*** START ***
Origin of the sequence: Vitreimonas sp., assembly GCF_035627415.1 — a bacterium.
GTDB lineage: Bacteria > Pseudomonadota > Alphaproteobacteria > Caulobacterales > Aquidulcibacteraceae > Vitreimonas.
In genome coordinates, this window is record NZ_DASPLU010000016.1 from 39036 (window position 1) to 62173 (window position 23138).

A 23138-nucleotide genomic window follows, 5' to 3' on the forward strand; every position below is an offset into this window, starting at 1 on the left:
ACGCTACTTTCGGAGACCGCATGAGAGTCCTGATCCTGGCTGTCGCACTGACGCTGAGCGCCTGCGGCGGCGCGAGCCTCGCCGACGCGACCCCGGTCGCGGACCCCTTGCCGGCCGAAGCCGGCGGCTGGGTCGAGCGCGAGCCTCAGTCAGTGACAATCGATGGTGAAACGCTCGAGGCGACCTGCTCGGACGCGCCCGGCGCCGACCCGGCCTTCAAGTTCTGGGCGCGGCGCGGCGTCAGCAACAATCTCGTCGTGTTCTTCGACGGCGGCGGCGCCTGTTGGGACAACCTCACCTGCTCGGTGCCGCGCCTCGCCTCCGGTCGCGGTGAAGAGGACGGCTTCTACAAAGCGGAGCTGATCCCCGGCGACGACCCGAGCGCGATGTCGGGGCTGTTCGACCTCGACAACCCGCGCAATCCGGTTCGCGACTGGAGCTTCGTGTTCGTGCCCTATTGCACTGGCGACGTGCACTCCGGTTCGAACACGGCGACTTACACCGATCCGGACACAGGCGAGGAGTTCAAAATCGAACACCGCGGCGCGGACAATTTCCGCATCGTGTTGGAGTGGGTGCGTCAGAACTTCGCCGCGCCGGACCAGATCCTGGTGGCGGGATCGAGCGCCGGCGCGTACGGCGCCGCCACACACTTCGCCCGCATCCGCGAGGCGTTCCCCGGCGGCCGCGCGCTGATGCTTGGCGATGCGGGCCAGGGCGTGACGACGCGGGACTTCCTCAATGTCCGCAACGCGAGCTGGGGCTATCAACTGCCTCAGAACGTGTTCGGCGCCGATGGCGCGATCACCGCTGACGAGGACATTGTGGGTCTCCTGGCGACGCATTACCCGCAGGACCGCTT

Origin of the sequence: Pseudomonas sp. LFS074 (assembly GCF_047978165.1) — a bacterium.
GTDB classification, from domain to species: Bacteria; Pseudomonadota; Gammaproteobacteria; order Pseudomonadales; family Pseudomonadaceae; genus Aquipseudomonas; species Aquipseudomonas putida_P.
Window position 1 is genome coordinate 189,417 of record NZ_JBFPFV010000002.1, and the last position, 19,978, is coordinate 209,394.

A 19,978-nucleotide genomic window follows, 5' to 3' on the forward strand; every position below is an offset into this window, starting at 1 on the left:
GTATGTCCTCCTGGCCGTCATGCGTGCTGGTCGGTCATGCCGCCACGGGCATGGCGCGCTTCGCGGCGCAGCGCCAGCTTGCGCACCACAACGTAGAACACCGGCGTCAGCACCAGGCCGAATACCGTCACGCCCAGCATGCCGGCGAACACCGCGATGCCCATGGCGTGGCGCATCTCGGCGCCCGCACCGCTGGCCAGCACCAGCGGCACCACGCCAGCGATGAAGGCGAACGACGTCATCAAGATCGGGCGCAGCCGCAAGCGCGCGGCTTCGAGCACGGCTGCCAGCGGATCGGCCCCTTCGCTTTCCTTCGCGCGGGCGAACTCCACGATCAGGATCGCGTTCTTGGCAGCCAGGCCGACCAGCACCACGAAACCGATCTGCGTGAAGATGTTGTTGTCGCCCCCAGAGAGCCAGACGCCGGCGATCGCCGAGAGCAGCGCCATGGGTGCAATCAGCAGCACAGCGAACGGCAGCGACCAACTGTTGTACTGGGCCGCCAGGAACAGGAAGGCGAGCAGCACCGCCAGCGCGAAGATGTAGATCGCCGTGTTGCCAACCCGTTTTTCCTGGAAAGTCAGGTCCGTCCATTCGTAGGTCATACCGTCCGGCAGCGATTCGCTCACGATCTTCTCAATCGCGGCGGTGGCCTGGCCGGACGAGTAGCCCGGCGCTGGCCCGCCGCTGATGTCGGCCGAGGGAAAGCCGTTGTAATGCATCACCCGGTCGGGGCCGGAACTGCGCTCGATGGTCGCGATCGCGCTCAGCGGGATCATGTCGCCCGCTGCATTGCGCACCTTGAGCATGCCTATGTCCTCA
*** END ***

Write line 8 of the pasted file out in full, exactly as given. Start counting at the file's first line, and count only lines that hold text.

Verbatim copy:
Window position 1 is genome coordinate 189,417 of record NZ_JBFPFV010000002.1, and the last position, 19,978, is coordinate 209,394.